One played a dozen singles matches, the other left the tour at 26. The Bryan brothers chose to live together rather than dying alone. A good idea since their duo has accumulated Grand Slam titles. Or how two average players make the best doubles team when associated.
It's the kind of success story America loves so much. Twin brothers, one left-handed, one right-handed, who makes of tennis, an individual sport by definition, a collective adventure. Mike and Bob Bryan are known as THE ultimate doubles duo and are the greatest threat of each tournament they play: together, they won a whopping record of 94 tournaments, or the record of titles obtained by the same team. Inseparable, accomplices and efficient, the Bryan brothers have managed to capitalize on their personal history to build a powerful image. "Today, it’s the only doubles team that can ask for financial guarantees before entering a tournament," says Julien Boutter. In the U.S., historic nation of tennis but lacking of stars at the moment, the duo fills stadiums. After all, in their discipline, they are huge stars, just as Federer or Nadal in singles. In 2012, Mike Bryan has reached the symbolic threshold of 300 weeks as World No. 1 in doubles in the ATP technical rankings. And yet he's the less gifted of the two...
Only 14 matches in simples
Mike Bryan is a player so average technically so that we can wonder whether he plays the same sport than the others. In fact, it is even difficult to describe this tennis player: the right-hander has so to speak played 14 professional singles matches in his career. "Yet, when on the court with his brother, he is definitely not the weak link of the team. He’s very efficient. The two complement each other perfectly and are at the same level" according to Florent Serra, who faced the siblings with Sebastien Grosjean ten years ago. Potentially more complete and once close to the top 100 (his highest ranking: 116th World), Bob, the lefty, didn't try much harder. In 2004, he decided to abandon the simples to focus on the doubles full-time. A pragmatic choice "If he was strong enough, he would have continued his career in singles. But he didn't have the level to make it to the top 30, let alone to win a Grand Slam title in singles. Instead, he won 15 with his brother," says Florent Serra. But above all, their decision proved to be good for business, as highlighted by Julien Boutter: "Even if the doubles get less media attention, there is still a lot of money at stake. Together, they made more money that they could ever have made if they had played their separate ways. From the moment you make more money in doubles than in simples, you might as well focus on it. They are not the first who did this, and their choice is even more legitimate since they are twins."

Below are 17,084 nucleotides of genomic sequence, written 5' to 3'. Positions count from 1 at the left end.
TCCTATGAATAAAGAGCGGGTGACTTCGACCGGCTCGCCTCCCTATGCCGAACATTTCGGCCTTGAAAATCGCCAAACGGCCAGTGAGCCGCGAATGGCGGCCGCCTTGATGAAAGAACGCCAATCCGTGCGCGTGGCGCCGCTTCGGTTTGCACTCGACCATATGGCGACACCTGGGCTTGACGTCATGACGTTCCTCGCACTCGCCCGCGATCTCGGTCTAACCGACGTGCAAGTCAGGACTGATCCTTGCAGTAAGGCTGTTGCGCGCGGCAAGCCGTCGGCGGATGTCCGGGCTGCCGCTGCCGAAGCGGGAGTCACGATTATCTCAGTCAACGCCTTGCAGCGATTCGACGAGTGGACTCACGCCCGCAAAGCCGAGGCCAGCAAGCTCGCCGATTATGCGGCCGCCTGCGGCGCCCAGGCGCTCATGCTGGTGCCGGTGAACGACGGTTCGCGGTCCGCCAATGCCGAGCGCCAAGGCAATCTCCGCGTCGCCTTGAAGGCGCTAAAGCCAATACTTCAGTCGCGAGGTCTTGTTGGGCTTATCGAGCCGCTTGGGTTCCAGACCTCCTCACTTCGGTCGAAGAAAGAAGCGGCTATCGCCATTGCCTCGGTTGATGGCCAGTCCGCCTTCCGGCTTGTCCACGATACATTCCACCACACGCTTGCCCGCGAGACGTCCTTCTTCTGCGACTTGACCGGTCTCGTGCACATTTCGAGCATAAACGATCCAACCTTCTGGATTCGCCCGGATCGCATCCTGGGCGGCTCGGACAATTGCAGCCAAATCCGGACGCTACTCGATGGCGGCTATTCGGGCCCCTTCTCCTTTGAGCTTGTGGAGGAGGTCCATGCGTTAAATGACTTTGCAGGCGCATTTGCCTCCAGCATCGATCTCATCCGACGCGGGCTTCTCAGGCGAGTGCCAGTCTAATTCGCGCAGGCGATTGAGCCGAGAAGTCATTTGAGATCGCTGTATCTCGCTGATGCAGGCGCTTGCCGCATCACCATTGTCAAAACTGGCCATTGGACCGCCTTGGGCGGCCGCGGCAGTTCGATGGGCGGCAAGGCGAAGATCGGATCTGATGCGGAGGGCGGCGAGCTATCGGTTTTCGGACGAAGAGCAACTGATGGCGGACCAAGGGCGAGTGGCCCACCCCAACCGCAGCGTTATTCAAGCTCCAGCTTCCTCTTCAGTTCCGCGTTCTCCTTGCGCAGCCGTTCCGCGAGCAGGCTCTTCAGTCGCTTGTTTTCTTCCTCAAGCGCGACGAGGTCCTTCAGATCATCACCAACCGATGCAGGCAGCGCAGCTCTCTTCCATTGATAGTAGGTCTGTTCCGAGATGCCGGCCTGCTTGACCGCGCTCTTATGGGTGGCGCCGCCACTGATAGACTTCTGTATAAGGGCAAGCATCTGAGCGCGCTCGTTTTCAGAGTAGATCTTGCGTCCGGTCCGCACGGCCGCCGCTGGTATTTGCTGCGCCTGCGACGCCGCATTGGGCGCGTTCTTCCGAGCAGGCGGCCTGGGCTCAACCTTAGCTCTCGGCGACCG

«Being in the top 30 in both singles and doubles is impossible »
Their common blood has indeed became their main weapon. "My mother has a twin sister, I know what it's like. When you're inseparable, you know each other perfectly. And there’s a practical side to work automatisms daily, for 5 hours per day, something that no one else has time to do. In addition, one of them is left-handed and the other one is right-handed, this is the perfect team," explains Julien Boutter. Their huge palmares also has cyclical origins. 25 years ago, the stars could play both tables in Grand Slam tournaments. But these days are long gone. Back then, the seeded players could benefit from relatively free tables until the quarterfinals and thus manage their efforts. "It is no longer the case, warns Boutter. The simples are too physically demanding: over time, being in the top 30 in both singles and doubles is just impossible. You have to choose. But if Federer and Wawrinka decided to start playing in doubles, they would play against specialists and would only make it to the final on the quality of their shots..." In short, the Bryan brothers can thank the homogeneity of the men's tour.